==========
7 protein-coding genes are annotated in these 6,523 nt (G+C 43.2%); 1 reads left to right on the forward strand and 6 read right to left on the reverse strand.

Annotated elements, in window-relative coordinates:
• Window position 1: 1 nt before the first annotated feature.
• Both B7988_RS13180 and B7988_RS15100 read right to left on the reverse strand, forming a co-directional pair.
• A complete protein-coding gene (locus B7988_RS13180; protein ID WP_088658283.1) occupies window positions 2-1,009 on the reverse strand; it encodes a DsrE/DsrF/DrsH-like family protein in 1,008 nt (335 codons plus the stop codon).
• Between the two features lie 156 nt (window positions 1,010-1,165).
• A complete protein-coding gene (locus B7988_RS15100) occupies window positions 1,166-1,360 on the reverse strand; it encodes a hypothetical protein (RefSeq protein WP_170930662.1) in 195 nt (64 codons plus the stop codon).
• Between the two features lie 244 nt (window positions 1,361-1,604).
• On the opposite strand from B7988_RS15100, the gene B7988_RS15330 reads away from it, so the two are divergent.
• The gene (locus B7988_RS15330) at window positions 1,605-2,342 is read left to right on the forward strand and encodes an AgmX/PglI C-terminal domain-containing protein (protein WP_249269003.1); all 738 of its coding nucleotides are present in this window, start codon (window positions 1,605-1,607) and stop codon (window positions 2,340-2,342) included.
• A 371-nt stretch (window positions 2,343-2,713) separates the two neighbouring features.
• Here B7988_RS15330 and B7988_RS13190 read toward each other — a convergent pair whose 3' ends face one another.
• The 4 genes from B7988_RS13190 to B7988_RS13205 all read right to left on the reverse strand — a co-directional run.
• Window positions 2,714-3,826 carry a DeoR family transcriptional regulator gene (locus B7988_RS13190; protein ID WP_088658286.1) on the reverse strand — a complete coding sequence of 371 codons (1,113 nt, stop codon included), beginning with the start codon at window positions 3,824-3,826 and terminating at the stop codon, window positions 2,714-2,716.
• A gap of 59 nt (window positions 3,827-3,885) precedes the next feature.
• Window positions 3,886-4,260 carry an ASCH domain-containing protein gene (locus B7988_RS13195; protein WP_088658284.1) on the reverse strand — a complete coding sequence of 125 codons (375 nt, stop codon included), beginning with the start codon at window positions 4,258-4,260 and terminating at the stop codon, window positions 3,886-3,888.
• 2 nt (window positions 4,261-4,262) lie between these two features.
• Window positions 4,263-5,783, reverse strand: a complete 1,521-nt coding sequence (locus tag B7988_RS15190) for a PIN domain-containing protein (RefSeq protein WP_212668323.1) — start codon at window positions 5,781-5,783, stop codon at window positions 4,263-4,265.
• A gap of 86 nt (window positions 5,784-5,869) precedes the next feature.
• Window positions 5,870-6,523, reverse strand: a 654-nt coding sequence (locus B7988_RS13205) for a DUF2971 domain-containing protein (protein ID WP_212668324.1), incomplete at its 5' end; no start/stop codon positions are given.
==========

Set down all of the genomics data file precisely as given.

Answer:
7 protein-coding genes are annotated in these 6,523 nt (G+C 43.2%); 1 reads left to right on the forward strand and 6 read right to left on the reverse strand.

Annotated elements, in window-relative coordinates:
• Window position 1: 1 nt before the first annotated feature.
• Both B7988_RS13180 and B7988_RS15100 read right to left on the reverse strand, forming a co-directional pair.
• A complete protein-coding gene (locus B7988_RS13180; protein ID WP_088658283.1) occupies window positions 2-1,009 on the reverse strand; it encodes a DsrE/DsrF/DrsH-like family protein in 1,008 nt (335 codons plus the stop codon).
• Between the two features lie 156 nt (window positions 1,010-1,165).
• A complete protein-coding gene (locus B7988_RS15100) occupies window positions 1,166-1,360 on the reverse strand; it encodes a hypothetical protein (RefSeq protein WP_170930662.1) in 195 nt (64 codons plus the stop codon).
• Between the two features lie 244 nt (window positions 1,361-1,604).
• On the opposite strand from B7988_RS15100, the gene B7988_RS15330 reads away from it, so the two are divergent.
• The gene (locus B7988_RS15330) at window positions 1,605-2,342 is read left to right on the forward strand and encodes an AgmX/PglI C-terminal domain-containing protein (protein WP_249269003.1); all 738 of its coding nucleotides are present in this window, start codon (window positions 1,605-1,607) and stop codon (window positions 2,340-2,342) included.
• A 371-nt stretch (window positions 2,343-2,713) separates the two neighbouring features.
• Here B7988_RS15330 and B7988_RS13190 read toward each other — a convergent pair whose 3' ends face one another.
• The 4 genes from B7988_RS13190 to B7988_RS13205 all read right to left on the reverse strand — a co-directional run.
• Window positions 2,714-3,826 carry a DeoR family transcriptional regulator gene (locus B7988_RS13190; protein ID WP_088658286.1) on the reverse strand — a complete coding sequence of 371 codons (1,113 nt, stop codon included), beginning with the start codon at window positions 3,824-3,826 and terminating at the stop codon, window positions 2,714-2,716.
• A gap of 59 nt (window positions 3,827-3,885) precedes the next feature.
• Window positions 3,886-4,260 carry an ASCH domain-containing protein gene (locus B7988_RS13195; protein WP_088658284.1) on the reverse strand — a complete coding sequence of 125 codons (375 nt, stop codon included), beginning with the start codon at window positions 4,258-4,260 and terminating at the stop codon, window positions 3,886-3,888.
• 2 nt (window positions 4,261-4,262) lie between these two features.
• Window positions 4,263-5,783, reverse strand: a complete 1,521-nt coding sequence (locus tag B7988_RS15190) for a PIN domain-containing protein (RefSeq protein WP_212668323.1) — start codon at window positions 5,781-5,783, stop codon at window positions 4,263-4,265.
• A gap of 86 nt (window positions 5,784-5,869) precedes the next feature.
• Window positions 5,870-6,523, reverse strand: a 654-nt coding sequence (locus B7988_RS13205) for a DUF2971 domain-containing protein (protein ID WP_212668324.1), incomplete at its 5' end; no start/stop codon positions are given.